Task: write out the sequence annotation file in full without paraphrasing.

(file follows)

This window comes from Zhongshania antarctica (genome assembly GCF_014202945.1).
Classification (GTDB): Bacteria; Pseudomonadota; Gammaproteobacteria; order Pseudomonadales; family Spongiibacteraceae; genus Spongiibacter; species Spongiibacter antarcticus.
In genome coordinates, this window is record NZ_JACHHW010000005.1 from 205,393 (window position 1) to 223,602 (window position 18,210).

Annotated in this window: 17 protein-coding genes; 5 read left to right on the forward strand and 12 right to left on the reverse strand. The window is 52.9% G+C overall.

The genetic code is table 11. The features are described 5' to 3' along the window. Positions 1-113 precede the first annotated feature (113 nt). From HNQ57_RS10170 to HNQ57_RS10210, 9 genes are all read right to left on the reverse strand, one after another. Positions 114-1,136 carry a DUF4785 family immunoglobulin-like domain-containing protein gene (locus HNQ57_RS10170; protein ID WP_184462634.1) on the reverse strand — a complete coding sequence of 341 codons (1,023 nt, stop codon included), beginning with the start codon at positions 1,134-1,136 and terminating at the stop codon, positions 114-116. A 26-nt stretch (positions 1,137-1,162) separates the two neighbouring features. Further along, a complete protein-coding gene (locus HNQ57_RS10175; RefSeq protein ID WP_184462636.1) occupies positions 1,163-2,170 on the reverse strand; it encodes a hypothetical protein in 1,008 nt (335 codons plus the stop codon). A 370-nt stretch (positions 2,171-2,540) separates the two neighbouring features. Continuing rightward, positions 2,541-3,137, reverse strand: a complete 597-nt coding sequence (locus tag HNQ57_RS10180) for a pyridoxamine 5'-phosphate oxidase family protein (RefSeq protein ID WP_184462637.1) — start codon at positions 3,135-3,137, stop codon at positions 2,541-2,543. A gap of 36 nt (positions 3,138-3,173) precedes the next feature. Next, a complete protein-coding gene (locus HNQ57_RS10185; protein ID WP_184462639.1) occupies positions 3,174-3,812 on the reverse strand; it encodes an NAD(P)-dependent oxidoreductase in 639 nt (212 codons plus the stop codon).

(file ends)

This window comes from Zhongshania antarctica (genome assembly GCF_014202945.1).
Classification (GTDB): Bacteria; Pseudomonadota; Gammaproteobacteria; order Pseudomonadales; family Spongiibacteraceae; genus Spongiibacter; species Spongiibacter antarcticus.
In genome coordinates, this window is record NZ_JACHHW010000005.1 from 205,393 (window position 1) to 223,602 (window position 18,210).

Annotated in this window: 17 protein-coding genes; 5 read left to right on the forward strand and 12 right to left on the reverse strand. The window is 52.9% G+C overall.

The genetic code is table 11. The features are described 5' to 3' along the window. Positions 1-113 precede the first annotated feature (113 nt). From HNQ57_RS10170 to HNQ57_RS10210, 9 genes are all read right to left on the reverse strand, one after another. Positions 114-1,136 carry a DUF4785 family immunoglobulin-like domain-containing protein gene (locus HNQ57_RS10170; protein ID WP_184462634.1) on the reverse strand — a complete coding sequence of 341 codons (1,023 nt, stop codon included), beginning with the start codon at positions 1,134-1,136 and terminating at the stop codon, positions 114-116. A 26-nt stretch (positions 1,137-1,162) separates the two neighbouring features. Further along, a complete protein-coding gene (locus HNQ57_RS10175; RefSeq protein ID WP_184462636.1) occupies positions 1,163-2,170 on the reverse strand; it encodes a hypothetical protein in 1,008 nt (335 codons plus the stop codon). A 370-nt stretch (positions 2,171-2,540) separates the two neighbouring features. Continuing rightward, positions 2,541-3,137, reverse strand: a complete 597-nt coding sequence (locus tag HNQ57_RS10180) for a pyridoxamine 5'-phosphate oxidase family protein (RefSeq protein ID WP_184462637.1) — start codon at positions 3,135-3,137, stop codon at positions 2,541-2,543. A gap of 36 nt (positions 3,138-3,173) precedes the next feature. Next, a complete protein-coding gene (locus HNQ57_RS10185; protein ID WP_184462639.1) occupies positions 3,174-3,812 on the reverse strand; it encodes an NAD(P)-dependent oxidoreductase in 639 nt (212 codons plus the stop codon).